Prior rescues Sussex with fighting century
Nottinghamshire 46 for 2 (Voges 19*, Wagh 5*) trail Sussex 277 (Prior 131) by 231 runs
The England selectors rarely forgive their discarded wicketkeepers, especially those whose glovework has been embarrassing, but Matt Prior clearly does not intend to go gentle into the not-so-good night. On the opening day of Sussex's crucial match at Trent Bridge, he rescued his team from disaster with a fighting century after another destructive new-ball spell from Darren Pattinson, enabling his team to finish the first day on fairly even terms.
This is a key match in Division One, with Nottinghamshire, the current log leaders, hosting Sussex, the reigning champions. The visitors won the toss and decided to bat, though within an hour they were probably regretting it.
Chris Nash and Carl Hopkinson opened against the now highly respected new-ball pairing of Charlie Shreck and Pattinson. They began well, with Nash sweetly driving two boundaries through the covers off Pattinson's opening over. In the bowler's next over, another full-length delivery enticed him - but this was the decoy, and he played it on; out for 13, and Sussex were 17 for 1.
Sussex's early tribulations were caused by a mixture of good but not overwhelming bowling, and faulty batting. Michael Yardy (0) half-heartedly drove at a ball moving away from him and edged to the keeper; Hopkinson (12) skied a cramped pull to mid-on; and then Chris Adams (0) lunged outside the off stump and was superbly caught by the flying Swann - Graeme - at first slip. Sussex had plunged to 33 for 4, and three of the scalps went to Pattinson.
Murray Goodwin and Prior steadied the ship, though most of their runs came through boundaries and few through keeping the score ticking over by rotating the strike. Their team-mates were just beginning to relax as the total doubled to 66, when Goodwin swatted a short ball straight to backward point. He was followed by Luke Wright (7), driving loosely to cover, and just before lunch Sussex were in deep trouble at 74 for 6.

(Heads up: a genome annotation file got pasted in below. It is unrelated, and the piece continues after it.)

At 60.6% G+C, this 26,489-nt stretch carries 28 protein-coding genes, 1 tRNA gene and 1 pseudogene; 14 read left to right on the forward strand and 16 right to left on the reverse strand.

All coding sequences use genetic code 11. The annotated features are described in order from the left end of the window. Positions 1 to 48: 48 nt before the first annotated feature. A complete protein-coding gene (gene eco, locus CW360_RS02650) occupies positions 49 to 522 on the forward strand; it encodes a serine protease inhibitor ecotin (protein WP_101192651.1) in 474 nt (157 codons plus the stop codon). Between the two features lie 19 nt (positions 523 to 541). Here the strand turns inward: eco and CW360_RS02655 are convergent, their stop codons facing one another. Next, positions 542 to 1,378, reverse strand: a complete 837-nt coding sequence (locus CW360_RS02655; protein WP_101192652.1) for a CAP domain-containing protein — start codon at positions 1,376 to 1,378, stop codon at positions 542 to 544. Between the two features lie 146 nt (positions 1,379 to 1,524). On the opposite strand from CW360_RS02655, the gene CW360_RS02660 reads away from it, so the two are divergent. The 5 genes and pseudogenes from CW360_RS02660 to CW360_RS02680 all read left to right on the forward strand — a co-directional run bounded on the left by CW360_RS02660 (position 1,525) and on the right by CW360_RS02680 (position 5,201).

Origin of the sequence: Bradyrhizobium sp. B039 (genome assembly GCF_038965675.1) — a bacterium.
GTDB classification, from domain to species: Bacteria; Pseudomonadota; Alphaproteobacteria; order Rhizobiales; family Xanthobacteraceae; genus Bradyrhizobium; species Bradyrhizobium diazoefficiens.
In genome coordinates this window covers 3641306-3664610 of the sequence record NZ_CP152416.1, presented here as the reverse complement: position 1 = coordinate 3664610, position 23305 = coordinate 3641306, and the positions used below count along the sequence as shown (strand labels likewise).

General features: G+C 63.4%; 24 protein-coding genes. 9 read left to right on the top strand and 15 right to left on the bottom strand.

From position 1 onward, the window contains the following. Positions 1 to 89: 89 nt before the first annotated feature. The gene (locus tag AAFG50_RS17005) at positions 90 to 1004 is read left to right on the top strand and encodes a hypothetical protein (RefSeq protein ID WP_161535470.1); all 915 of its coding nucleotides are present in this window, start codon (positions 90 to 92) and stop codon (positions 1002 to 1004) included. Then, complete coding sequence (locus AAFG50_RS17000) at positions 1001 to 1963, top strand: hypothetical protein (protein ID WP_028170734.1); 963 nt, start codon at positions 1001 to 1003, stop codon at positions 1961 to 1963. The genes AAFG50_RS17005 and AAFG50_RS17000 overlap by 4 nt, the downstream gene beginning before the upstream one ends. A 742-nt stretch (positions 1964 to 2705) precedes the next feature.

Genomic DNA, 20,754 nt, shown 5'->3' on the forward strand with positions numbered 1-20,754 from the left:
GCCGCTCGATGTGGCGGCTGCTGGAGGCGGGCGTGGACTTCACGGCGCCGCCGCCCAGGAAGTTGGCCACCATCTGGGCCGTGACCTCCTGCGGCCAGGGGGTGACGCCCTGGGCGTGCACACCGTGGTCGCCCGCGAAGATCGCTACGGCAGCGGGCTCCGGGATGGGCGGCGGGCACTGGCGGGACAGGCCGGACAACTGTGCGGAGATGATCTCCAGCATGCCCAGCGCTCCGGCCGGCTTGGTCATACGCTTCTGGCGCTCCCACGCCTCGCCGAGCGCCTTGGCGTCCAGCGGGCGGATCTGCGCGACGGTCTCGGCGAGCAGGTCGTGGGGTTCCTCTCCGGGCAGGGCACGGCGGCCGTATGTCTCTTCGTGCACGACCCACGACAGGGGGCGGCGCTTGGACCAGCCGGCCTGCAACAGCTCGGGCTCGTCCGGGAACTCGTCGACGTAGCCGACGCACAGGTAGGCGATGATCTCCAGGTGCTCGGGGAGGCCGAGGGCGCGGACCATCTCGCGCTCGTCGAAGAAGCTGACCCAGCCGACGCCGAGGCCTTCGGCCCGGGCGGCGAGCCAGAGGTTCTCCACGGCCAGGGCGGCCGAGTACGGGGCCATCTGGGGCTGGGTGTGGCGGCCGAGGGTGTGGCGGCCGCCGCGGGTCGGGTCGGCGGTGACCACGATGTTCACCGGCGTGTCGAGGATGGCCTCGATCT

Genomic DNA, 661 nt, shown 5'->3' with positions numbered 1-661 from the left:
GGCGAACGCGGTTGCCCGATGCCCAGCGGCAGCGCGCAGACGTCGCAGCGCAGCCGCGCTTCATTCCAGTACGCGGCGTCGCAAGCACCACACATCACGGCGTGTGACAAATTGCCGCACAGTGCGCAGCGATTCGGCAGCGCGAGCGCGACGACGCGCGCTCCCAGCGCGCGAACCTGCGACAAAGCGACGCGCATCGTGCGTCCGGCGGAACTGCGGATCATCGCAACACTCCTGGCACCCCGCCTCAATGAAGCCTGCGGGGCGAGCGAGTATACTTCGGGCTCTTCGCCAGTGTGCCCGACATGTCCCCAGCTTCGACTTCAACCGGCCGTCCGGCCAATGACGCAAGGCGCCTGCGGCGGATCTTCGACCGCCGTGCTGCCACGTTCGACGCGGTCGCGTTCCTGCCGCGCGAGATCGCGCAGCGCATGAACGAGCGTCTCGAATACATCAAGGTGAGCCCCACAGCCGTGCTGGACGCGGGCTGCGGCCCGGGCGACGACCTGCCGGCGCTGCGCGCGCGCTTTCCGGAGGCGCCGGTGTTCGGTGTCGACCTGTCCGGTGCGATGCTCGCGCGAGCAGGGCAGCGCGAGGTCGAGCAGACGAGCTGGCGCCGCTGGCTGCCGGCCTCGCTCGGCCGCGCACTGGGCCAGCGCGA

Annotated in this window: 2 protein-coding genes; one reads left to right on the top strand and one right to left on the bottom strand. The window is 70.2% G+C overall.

For Prior, the buck stopped there. Bogged down after the departure of Goodwin and almost run out backing up too far, he took control again during the afternoon and batted with increasing authority, scoring most of his runs square of the wicket with pulls, cuts and cover drives. Robin Martin-Jenkins proved the ideal partner, content to play second fiddle until he tried to swing Swann over midwicket for six and skied the ball to cover for 44. The partnership realized a vital 142 runs.
Prior's century came with a trademark cut to the point boundary, off 115 balls. He scored 99 runs during the afternoon session, and found another determined partner in Jason Lewry, who played some impressive strokes for a No. 10, including a six over midwicket off Swann, as the pair put on 47 together.
Prior finally fell for 131 (174 balls, 19 fours), bowled behind his legs trying to sweep Swann, while Lewry was stumped and the innings closed for 277, a total that looked unlikely at lunchtime. Pattinson, less effective when the ball grew older, had his figures spoiled by Prior and finished with 3 for 77, while Swann had 3 for 52.
When the home side went in, they soon had a struggle of their own. The openers both fell relatively cheaply, Matt Wood (6) playing across a straight ball from Lewry, while Will Jefferson's poor run continued as he tried too late to shoulder arms and played on to Martin-Jenkins for 14 (25 for 2). Things would have been worse still had Mark Wagh not been dropped twice in the region of gully and backward point; as it was, the match finished very nicely balanced with a result likely.